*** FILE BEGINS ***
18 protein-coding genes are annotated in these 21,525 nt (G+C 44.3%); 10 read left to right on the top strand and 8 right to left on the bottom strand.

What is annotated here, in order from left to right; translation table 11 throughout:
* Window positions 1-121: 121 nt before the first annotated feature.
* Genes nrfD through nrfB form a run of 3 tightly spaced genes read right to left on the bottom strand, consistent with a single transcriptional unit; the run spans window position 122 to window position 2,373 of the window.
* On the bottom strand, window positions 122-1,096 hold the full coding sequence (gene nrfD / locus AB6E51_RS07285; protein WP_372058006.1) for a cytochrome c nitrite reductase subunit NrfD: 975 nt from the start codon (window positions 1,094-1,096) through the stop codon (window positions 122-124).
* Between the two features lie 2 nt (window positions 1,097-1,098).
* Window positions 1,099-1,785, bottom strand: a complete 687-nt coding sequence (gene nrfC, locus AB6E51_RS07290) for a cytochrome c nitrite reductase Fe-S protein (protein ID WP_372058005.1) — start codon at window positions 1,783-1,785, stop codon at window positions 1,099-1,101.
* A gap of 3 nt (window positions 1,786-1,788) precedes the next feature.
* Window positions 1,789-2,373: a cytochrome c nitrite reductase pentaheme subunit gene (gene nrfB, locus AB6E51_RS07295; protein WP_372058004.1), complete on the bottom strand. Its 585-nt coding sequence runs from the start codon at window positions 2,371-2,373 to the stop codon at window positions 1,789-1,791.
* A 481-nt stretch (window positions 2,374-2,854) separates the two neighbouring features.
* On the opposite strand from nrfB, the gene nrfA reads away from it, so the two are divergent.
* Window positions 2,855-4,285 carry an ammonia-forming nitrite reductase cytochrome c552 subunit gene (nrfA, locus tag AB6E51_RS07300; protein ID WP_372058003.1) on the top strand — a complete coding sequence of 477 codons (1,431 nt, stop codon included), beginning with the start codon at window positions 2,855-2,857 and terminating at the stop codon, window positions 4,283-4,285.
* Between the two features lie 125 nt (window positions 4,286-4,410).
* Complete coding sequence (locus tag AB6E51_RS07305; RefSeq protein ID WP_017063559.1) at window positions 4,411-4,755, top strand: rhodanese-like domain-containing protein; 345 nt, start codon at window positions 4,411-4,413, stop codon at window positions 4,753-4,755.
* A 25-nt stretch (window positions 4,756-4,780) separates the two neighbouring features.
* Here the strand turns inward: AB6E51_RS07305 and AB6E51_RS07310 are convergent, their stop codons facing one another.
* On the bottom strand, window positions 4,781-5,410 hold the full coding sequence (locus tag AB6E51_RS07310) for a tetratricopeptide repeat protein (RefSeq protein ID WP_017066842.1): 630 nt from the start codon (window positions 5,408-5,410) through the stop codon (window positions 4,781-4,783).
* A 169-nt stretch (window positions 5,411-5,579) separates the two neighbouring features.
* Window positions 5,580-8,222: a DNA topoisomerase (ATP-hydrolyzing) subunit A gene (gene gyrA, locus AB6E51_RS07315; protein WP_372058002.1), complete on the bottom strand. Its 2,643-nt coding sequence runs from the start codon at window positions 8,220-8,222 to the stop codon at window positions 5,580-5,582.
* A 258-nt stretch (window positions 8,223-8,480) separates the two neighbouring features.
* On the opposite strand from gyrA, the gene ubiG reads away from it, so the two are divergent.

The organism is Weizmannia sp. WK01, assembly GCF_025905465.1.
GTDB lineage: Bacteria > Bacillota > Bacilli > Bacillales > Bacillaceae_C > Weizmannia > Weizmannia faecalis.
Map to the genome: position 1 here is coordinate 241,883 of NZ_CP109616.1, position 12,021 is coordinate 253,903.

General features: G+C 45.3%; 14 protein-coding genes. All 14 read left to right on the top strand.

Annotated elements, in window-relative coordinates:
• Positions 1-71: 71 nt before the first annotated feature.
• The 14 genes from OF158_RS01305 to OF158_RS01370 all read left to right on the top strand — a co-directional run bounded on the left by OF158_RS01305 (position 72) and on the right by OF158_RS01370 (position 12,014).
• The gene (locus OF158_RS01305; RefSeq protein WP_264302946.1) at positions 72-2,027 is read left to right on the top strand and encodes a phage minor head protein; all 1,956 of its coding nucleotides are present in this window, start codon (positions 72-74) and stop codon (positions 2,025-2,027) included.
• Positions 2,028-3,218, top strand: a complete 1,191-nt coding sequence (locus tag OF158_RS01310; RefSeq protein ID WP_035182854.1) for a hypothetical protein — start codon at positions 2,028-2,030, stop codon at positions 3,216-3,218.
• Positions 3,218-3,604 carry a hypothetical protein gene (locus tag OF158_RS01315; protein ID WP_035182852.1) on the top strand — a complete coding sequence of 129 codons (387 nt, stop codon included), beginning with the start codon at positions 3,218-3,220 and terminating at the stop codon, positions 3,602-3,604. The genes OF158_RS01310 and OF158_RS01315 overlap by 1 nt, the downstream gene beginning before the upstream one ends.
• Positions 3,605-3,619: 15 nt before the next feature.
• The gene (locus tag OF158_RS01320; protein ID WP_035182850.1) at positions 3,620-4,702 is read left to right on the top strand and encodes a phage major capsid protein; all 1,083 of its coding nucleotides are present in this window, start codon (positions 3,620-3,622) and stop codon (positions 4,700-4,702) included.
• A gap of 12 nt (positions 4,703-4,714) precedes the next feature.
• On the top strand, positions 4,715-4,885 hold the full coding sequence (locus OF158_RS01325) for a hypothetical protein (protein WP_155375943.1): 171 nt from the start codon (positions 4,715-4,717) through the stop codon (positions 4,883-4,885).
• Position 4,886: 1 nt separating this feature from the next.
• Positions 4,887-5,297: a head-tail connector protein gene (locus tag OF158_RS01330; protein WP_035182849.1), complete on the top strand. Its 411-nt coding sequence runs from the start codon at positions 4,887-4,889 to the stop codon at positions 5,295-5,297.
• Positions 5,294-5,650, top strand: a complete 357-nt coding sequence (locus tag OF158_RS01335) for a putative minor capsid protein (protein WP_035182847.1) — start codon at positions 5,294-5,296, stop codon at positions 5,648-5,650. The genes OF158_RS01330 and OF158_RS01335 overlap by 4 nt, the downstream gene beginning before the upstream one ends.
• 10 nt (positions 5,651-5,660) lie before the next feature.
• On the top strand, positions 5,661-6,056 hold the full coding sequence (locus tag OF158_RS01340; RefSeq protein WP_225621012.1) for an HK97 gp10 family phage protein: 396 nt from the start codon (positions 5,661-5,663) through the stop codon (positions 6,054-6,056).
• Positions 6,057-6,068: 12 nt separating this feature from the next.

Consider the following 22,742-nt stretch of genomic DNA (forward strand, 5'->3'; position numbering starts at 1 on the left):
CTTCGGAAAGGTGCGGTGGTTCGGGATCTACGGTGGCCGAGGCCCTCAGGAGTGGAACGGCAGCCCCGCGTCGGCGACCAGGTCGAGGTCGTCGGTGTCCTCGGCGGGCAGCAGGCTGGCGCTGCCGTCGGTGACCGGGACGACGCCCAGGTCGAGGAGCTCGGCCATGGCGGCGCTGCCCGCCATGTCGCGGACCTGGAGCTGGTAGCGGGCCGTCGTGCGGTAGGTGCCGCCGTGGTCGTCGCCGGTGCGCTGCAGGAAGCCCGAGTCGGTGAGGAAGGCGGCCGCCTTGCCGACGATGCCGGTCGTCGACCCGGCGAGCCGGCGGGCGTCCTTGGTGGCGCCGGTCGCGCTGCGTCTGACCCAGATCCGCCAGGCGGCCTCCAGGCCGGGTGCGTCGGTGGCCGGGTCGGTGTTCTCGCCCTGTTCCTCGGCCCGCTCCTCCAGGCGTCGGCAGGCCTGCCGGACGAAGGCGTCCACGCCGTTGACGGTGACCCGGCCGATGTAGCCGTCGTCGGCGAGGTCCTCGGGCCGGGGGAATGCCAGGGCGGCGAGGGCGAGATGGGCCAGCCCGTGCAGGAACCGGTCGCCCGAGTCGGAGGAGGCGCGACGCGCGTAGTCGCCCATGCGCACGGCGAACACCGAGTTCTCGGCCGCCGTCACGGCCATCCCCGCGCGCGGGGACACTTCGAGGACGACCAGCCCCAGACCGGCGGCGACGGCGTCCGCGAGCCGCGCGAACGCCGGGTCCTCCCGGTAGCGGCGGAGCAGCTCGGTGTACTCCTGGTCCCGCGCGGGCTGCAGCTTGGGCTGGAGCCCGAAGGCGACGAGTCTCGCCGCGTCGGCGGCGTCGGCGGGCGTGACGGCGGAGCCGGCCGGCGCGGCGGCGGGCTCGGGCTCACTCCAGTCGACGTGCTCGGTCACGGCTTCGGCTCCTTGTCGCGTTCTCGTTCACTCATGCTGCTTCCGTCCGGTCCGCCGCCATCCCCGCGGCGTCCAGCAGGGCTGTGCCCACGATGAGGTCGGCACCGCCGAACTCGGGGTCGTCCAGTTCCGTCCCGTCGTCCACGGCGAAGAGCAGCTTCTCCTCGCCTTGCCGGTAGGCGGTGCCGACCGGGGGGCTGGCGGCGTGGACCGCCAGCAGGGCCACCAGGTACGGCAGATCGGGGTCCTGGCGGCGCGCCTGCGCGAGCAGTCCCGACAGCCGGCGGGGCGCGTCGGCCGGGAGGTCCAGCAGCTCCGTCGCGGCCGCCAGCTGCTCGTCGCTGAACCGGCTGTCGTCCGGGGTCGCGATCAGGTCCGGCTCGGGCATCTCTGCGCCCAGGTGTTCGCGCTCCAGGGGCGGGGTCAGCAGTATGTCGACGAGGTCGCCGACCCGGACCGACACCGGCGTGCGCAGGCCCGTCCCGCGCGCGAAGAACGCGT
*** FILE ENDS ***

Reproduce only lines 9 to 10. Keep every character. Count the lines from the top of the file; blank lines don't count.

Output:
* Window positions 1,789-2,373: a cytochrome c nitrite reductase pentaheme subunit gene (gene nrfB, locus AB6E51_RS07295; protein WP_372058004.1), complete on the bottom strand. Its 585-nt coding sequence runs from the start codon at window positions 2,371-2,373 to the stop codon at window positions 1,789-1,791.
* A 481-nt stretch (window positions 2,374-2,854) separates the two neighbouring features.